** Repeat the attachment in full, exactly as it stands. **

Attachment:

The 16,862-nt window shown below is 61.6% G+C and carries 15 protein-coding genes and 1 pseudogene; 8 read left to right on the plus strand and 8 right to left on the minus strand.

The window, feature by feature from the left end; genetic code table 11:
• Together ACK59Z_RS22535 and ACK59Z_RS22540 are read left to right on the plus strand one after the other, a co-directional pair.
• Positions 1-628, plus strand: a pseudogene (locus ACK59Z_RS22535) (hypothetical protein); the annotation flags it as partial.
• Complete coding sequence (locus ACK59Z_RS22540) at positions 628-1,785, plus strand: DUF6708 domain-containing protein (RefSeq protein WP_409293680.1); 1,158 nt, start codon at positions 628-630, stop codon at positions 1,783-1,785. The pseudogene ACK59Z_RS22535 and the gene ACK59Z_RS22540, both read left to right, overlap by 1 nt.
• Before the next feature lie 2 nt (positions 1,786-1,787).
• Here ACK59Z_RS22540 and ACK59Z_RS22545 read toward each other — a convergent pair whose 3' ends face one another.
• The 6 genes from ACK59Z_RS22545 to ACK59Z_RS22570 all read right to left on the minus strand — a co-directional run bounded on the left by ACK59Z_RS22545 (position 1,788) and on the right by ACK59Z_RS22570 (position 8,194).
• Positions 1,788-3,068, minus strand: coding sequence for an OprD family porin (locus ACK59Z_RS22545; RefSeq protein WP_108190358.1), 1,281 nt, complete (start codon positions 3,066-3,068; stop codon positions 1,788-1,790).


The 16,862-nt window shown below is 61.6% G+C and carries 15 protein-coding genes and 1 pseudogene; 8 read left to right on the plus strand and 8 right to left on the minus strand.

The window, feature by feature from the left end; genetic code table 11:
• Together ACK59Z_RS22535 and ACK59Z_RS22540 are read left to right on the plus strand one after the other, a co-directional pair.
• Positions 1-628, plus strand: a pseudogene (locus ACK59Z_RS22535) (hypothetical protein); the annotation flags it as partial.
• Complete coding sequence (locus ACK59Z_RS22540) at positions 628-1,785, plus strand: DUF6708 domain-containing protein (RefSeq protein WP_409293680.1); 1,158 nt, start codon at positions 628-630, stop codon at positions 1,783-1,785. The pseudogene ACK59Z_RS22535 and the gene ACK59Z_RS22540, both read left to right, overlap by 1 nt.
• Before the next feature lie 2 nt (positions 1,786-1,787).
• Here ACK59Z_RS22540 and ACK59Z_RS22545 read toward each other — a convergent pair whose 3' ends face one another.
• The 6 genes from ACK59Z_RS22545 to ACK59Z_RS22570 all read right to left on the minus strand — a co-directional run bounded on the left by ACK59Z_RS22545 (position 1,788) and on the right by ACK59Z_RS22570 (position 8,194).
• Positions 1,788-3,068, minus strand: coding sequence for an OprD family porin (locus ACK59Z_RS22545; RefSeq protein WP_108190358.1), 1,281 nt, complete (start codon positions 3,066-3,068; stop codon positions 1,788-1,790).